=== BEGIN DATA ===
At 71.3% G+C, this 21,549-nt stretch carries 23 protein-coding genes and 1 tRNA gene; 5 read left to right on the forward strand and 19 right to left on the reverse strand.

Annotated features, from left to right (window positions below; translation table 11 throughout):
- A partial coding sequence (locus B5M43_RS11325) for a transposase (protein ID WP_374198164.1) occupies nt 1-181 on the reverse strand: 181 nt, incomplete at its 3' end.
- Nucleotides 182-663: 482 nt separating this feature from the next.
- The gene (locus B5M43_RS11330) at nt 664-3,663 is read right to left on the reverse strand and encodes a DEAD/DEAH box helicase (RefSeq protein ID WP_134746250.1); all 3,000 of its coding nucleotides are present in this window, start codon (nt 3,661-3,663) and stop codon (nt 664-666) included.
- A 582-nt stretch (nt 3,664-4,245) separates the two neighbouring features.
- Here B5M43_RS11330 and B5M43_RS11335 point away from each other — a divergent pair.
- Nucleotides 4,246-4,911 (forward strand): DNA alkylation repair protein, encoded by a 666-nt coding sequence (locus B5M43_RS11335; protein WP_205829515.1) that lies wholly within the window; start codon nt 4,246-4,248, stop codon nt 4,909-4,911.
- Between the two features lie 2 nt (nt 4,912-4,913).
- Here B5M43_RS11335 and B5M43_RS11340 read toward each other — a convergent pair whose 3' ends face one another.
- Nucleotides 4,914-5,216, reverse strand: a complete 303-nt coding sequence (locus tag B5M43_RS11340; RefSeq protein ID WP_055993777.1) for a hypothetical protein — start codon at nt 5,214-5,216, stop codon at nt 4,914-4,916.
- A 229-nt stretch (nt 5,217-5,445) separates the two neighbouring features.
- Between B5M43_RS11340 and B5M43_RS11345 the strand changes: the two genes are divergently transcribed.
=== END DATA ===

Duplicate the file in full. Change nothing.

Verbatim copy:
At 71.3% G+C, this 21,549-nt stretch carries 23 protein-coding genes and 1 tRNA gene; 5 read left to right on the forward strand and 19 right to left on the reverse strand.

Annotated features, from left to right (window positions below; translation table 11 throughout):
- A partial coding sequence (locus B5M43_RS11325) for a transposase (protein ID WP_374198164.1) occupies nt 1-181 on the reverse strand: 181 nt, incomplete at its 3' end.
- Nucleotides 182-663: 482 nt separating this feature from the next.
- The gene (locus B5M43_RS11330) at nt 664-3,663 is read right to left on the reverse strand and encodes a DEAD/DEAH box helicase (RefSeq protein ID WP_134746250.1); all 3,000 of its coding nucleotides are present in this window, start codon (nt 3,661-3,663) and stop codon (nt 664-666) included.
- A 582-nt stretch (nt 3,664-4,245) separates the two neighbouring features.
- Here B5M43_RS11330 and B5M43_RS11335 point away from each other — a divergent pair.
- Nucleotides 4,246-4,911 (forward strand): DNA alkylation repair protein, encoded by a 666-nt coding sequence (locus B5M43_RS11335; protein WP_205829515.1) that lies wholly within the window; start codon nt 4,246-4,248, stop codon nt 4,909-4,911.
- Between the two features lie 2 nt (nt 4,912-4,913).
- Here B5M43_RS11335 and B5M43_RS11340 read toward each other — a convergent pair whose 3' ends face one another.
- Nucleotides 4,914-5,216, reverse strand: a complete 303-nt coding sequence (locus tag B5M43_RS11340; RefSeq protein ID WP_055993777.1) for a hypothetical protein — start codon at nt 5,214-5,216, stop codon at nt 4,914-4,916.
- A 229-nt stretch (nt 5,217-5,445) separates the two neighbouring features.
- Between B5M43_RS11340 and B5M43_RS11345 the strand changes: the two genes are divergently transcribed.